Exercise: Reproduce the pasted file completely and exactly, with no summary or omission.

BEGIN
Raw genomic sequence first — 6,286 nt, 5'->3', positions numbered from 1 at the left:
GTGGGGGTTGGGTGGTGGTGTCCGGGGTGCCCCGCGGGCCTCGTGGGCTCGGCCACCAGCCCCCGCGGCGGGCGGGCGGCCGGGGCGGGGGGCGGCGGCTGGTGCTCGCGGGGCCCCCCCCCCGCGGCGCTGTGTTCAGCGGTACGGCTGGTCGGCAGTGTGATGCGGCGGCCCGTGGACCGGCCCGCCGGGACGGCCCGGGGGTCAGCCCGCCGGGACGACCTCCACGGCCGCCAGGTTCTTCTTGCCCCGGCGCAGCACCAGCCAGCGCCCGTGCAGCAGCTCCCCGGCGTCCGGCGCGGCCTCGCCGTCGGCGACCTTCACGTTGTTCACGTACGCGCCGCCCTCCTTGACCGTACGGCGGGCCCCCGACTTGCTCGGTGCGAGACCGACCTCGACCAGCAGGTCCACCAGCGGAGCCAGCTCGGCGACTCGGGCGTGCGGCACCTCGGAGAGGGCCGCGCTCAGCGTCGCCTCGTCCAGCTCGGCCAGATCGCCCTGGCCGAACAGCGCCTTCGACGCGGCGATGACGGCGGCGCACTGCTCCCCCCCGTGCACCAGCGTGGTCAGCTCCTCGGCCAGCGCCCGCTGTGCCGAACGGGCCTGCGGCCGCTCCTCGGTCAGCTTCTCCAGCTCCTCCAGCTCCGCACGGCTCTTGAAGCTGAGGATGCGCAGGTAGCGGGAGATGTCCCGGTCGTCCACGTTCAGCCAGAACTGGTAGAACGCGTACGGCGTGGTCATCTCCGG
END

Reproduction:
Raw genomic sequence first — 6,286 nt, 5'->3', positions numbered from 1 at the left:
GTGGGGGTTGGGTGGTGGTGTCCGGGGTGCCCCGCGGGCCTCGTGGGCTCGGCCACCAGCCCCCGCGGCGGGCGGGCGGCCGGGGCGGGGGGCGGCGGCTGGTGCTCGCGGGGCCCCCCCCCCGCGGCGCTGTGTTCAGCGGTACGGCTGGTCGGCAGTGTGATGCGGCGGCCCGTGGACCGGCCCGCCGGGACGGCCCGGGGGTCAGCCCGCCGGGACGACCTCCACGGCCGCCAGGTTCTTCTTGCCCCGGCGCAGCACCAGCCAGCGCCCGTGCAGCAGCTCCCCGGCGTCCGGCGCGGCCTCGCCGTCGGCGACCTTCACGTTGTTCACGTACGCGCCGCCCTCCTTGACCGTACGGCGGGCCCCCGACTTGCTCGGTGCGAGACCGACCTCGACCAGCAGGTCCACCAGCGGAGCCAGCTCGGCGACTCGGGCGTGCGGCACCTCGGAGAGGGCCGCGCTCAGCGTCGCCTCGTCCAGCTCGGCCAGATCGCCCTGGCCGAACAGCGCCTTCGACGCGGCGATGACGGCGGCGCACTGCTCCCCCCCGTGCACCAGCGTGGTCAGCTCCTCGGCCAGCGCCCGCTGTGCCGAACGGGCCTGCGGCCGCTCCTCGGTCAGCTTCTCCAGCTCCTCCAGCTCCGCACGGCTCTTGAAGCTGAGGATGCGCAGGTAGCGGGAGATGTCCCGGTCGTCCACGTTCAGCCAGAACTGGTAGAACGCGTACGGCGTGGTCATCTCCGG